Image Courtesy AFP

Order and stability have been the key words defining the early days of the Wickremesinghe presidency. They are touted as being the mantra that will set Sri Lanka on the path to economic recovery by his backers, and have been the butt of cynicism and ridicule by critics that question his legitimacy, let alone his ability to bring stability to a country facing its worst economic crisis in history.

Indeed, not many would argue that the appointment of Ranil Wickremesinghe as Sri Lanka’s eighth executive president is a contentious if not controversial one. The six time prime minister had lost his mandate to play any part in contemporary politics when he and his party were handed an overwhelming defeat at the 2020 Parliamentary elections. It was, if anything, an outright rejection of Mr. Wickremesinghe rather than the party he led. Yet after riding into parliament on the back of the sole national list seat allocated to his party, he found his purpose in the downfall of the Gotabaya Rajapaksa presidency. As the SLPP government crumbled, crawled and crashed, Mr. Wickremesinghe re-positioned himself as the olive branch-extending tactician at an All Party Conference called by President Rajapaksa in March 2022. In the absence of any other opposition party, Wickremesinghe was allowed to play the responsible adult in the room. His exchange with Finance Minister Basil was widely shared, commented on, circulated and even spoofed on social media. Amid some caution, it allowed for a re-launch of Mr. Wickremesinghe in the public eye, paving the way for his push for the highest office in the country.

Following his successful push for presidency in those interim months, it now appears that President Wickremesinghe’s time in office has thus far been defined by his legitimacy to hold that office, or its lack thereof, depending on who you ask; intricately balanced with his perceived ability to bring stability and restore some “sense of normalcy” to the urban landscapes.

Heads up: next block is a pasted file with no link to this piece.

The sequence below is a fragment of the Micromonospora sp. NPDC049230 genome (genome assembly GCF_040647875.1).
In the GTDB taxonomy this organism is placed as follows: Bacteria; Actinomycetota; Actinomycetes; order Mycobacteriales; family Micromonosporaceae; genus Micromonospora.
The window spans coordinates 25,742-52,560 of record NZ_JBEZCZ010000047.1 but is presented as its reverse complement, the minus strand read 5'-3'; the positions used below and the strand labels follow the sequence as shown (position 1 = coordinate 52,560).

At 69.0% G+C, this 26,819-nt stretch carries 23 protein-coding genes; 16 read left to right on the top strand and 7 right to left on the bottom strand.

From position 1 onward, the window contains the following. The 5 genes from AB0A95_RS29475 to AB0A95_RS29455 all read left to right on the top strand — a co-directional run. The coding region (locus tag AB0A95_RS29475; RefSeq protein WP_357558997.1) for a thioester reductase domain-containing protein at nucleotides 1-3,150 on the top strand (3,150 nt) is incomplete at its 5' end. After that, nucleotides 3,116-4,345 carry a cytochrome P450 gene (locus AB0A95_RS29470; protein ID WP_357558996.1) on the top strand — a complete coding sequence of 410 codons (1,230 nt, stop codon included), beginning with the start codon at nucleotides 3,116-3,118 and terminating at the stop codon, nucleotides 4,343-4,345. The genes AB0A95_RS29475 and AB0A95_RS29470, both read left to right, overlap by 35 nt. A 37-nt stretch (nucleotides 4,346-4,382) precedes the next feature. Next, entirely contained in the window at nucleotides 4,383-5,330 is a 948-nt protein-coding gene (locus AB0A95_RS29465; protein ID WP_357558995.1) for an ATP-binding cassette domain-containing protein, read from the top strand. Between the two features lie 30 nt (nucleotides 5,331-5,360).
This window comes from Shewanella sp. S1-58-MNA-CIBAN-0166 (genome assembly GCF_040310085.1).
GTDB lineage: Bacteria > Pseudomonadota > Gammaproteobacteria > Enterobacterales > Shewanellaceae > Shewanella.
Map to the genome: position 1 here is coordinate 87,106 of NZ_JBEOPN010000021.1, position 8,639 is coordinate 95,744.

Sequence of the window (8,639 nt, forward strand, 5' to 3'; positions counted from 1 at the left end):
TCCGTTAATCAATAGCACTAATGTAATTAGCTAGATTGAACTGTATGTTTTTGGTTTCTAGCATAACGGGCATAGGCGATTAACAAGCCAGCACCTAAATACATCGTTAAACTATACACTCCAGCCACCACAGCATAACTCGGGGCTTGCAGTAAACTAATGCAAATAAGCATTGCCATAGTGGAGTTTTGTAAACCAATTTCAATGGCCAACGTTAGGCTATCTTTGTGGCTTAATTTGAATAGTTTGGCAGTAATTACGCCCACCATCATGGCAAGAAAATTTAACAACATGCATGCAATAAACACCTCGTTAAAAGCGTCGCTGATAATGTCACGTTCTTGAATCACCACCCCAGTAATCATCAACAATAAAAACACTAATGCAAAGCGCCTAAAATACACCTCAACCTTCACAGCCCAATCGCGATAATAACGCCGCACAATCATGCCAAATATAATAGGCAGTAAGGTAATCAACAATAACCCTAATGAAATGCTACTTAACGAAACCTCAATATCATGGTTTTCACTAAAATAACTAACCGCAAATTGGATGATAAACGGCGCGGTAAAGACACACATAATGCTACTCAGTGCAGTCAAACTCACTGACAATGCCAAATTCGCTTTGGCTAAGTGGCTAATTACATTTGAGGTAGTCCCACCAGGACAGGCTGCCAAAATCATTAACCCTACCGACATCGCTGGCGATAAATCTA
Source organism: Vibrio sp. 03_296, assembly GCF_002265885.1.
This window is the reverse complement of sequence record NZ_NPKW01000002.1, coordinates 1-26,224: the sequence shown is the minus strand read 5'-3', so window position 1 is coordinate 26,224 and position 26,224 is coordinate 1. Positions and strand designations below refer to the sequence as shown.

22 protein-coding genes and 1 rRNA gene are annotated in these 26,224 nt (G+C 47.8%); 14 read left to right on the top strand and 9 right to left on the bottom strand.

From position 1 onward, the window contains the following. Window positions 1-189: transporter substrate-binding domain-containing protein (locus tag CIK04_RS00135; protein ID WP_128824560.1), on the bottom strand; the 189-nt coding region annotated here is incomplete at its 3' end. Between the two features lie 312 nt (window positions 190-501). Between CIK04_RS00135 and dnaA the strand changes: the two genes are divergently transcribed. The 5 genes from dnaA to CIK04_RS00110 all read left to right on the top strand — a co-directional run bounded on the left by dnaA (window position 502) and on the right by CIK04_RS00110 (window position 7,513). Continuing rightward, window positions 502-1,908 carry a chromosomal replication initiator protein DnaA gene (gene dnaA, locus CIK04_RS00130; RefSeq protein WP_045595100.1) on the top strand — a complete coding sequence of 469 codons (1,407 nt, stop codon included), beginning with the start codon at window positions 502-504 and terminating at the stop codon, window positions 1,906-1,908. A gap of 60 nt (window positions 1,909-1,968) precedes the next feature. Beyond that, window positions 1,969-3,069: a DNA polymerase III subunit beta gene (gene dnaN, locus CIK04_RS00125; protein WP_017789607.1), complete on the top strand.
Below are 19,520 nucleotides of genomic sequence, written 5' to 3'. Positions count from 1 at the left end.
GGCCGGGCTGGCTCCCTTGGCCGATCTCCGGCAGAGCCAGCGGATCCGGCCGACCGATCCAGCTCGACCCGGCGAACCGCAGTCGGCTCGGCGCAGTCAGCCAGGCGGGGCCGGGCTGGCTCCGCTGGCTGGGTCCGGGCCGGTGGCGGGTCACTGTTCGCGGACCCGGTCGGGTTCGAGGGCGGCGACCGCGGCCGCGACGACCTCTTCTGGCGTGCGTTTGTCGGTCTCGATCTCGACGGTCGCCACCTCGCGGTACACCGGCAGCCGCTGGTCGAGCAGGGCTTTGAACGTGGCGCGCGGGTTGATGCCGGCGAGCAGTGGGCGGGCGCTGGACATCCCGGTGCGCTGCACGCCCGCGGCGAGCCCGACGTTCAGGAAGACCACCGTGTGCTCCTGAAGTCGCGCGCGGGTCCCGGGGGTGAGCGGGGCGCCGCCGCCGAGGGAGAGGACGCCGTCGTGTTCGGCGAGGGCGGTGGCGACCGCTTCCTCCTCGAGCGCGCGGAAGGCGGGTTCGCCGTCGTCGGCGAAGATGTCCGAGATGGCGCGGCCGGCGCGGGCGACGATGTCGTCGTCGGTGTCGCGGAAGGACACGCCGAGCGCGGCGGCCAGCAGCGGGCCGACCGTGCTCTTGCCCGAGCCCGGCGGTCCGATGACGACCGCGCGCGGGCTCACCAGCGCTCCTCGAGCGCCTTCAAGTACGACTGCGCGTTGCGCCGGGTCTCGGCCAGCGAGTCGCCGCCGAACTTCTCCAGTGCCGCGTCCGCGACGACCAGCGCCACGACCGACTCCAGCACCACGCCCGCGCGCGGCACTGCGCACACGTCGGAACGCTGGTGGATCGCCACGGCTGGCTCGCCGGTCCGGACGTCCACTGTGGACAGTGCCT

The contract made, the contract broken

Gotabaya Rajapaksa’s ousting was built on months of concerted nonviolent popular protest. President Rajapaksa who was handed a resounding mandate through the polls, was still ousted when regular Sri Lankans took to the streets rather than wait their next turn at another election.  It had become clear to many that not only had the SLPP government’s management of the treasury been disastrous but their entire claim to politics was one that was built almost solely on cooked up dynastical rule and majoritarianism, feeding off the distrust and paranoia amongst citizens it helped sow.

When the people elected Gotabaya Rajapaksa in 2019, they essentially signed a theoretical contract allowing him to have at his disposal an over centralised state structure and a powerful presidency backed by a two thirds majority in parliament. He in turn broke that contract placing the interests of himself and his family over that of the citizens of Sri Lanka, and thus placed himself vulnerable to be overthrown, and come July 9, that was exactly what happened. This sequence of events closely follows the social contract theory, specifically that written by John Locke. Indeed this concept of the social contract was at the heart of the discussions at the Aragalaya space at GotaGoGama.

The section of Locke’s writings on the social contract relevant here, in short, states that the (theoretical) contract to govern between ruler and ruled can be broken and revolution be instigated if the government does not act in the interest of its citizens. In his Two Treatises of Government, Locke summarises his argument as such:

“When political authority becomes tyrannical, that is when it is based on private rather than public interest, or when ‘illegal acts have extended to the majority of the people’ then the government is dissolved and the individual reclaims their natural liberty.”